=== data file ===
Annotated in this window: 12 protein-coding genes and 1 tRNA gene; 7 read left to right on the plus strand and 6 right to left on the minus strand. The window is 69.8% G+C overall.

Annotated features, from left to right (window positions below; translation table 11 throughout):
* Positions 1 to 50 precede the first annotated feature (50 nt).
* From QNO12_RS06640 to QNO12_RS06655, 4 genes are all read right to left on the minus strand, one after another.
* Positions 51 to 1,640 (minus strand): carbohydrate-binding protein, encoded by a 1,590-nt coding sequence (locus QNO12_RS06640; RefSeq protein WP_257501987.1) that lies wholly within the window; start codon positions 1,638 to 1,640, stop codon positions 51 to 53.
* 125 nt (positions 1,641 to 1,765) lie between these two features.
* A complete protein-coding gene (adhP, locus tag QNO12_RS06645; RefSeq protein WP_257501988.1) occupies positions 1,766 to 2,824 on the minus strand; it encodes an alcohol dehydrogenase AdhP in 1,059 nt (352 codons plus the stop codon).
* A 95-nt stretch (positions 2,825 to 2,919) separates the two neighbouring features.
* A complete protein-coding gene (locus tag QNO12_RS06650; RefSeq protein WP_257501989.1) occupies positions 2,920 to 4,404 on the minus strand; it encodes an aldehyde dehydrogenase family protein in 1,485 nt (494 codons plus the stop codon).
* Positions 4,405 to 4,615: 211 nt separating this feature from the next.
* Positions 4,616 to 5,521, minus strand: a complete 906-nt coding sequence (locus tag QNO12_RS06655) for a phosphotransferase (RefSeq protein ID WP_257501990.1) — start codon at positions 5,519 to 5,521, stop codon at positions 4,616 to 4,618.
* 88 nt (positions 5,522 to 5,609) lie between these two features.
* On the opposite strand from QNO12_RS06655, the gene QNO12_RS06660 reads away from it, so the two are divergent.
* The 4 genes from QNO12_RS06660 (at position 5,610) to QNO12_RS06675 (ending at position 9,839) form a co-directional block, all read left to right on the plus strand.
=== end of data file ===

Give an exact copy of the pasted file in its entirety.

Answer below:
Annotated in this window: 12 protein-coding genes and 1 tRNA gene; 7 read left to right on the plus strand and 6 right to left on the minus strand. The window is 69.8% G+C overall.

Annotated features, from left to right (window positions below; translation table 11 throughout):
* Positions 1 to 50 precede the first annotated feature (50 nt).
* From QNO12_RS06640 to QNO12_RS06655, 4 genes are all read right to left on the minus strand, one after another.
* Positions 51 to 1,640 (minus strand): carbohydrate-binding protein, encoded by a 1,590-nt coding sequence (locus QNO12_RS06640; RefSeq protein WP_257501987.1) that lies wholly within the window; start codon positions 1,638 to 1,640, stop codon positions 51 to 53.
* 125 nt (positions 1,641 to 1,765) lie between these two features.
* A complete protein-coding gene (adhP, locus tag QNO12_RS06645; RefSeq protein WP_257501988.1) occupies positions 1,766 to 2,824 on the minus strand; it encodes an alcohol dehydrogenase AdhP in 1,059 nt (352 codons plus the stop codon).
* A 95-nt stretch (positions 2,825 to 2,919) separates the two neighbouring features.
* A complete protein-coding gene (locus tag QNO12_RS06650; RefSeq protein WP_257501989.1) occupies positions 2,920 to 4,404 on the minus strand; it encodes an aldehyde dehydrogenase family protein in 1,485 nt (494 codons plus the stop codon).
* Positions 4,405 to 4,615: 211 nt separating this feature from the next.
* Positions 4,616 to 5,521, minus strand: a complete 906-nt coding sequence (locus tag QNO12_RS06655) for a phosphotransferase (RefSeq protein ID WP_257501990.1) — start codon at positions 5,519 to 5,521, stop codon at positions 4,616 to 4,618.
* 88 nt (positions 5,522 to 5,609) lie between these two features.
* On the opposite strand from QNO12_RS06655, the gene QNO12_RS06660 reads away from it, so the two are divergent.
* The 4 genes from QNO12_RS06660 (at position 5,610) to QNO12_RS06675 (ending at position 9,839) form a co-directional block, all read left to right on the plus strand.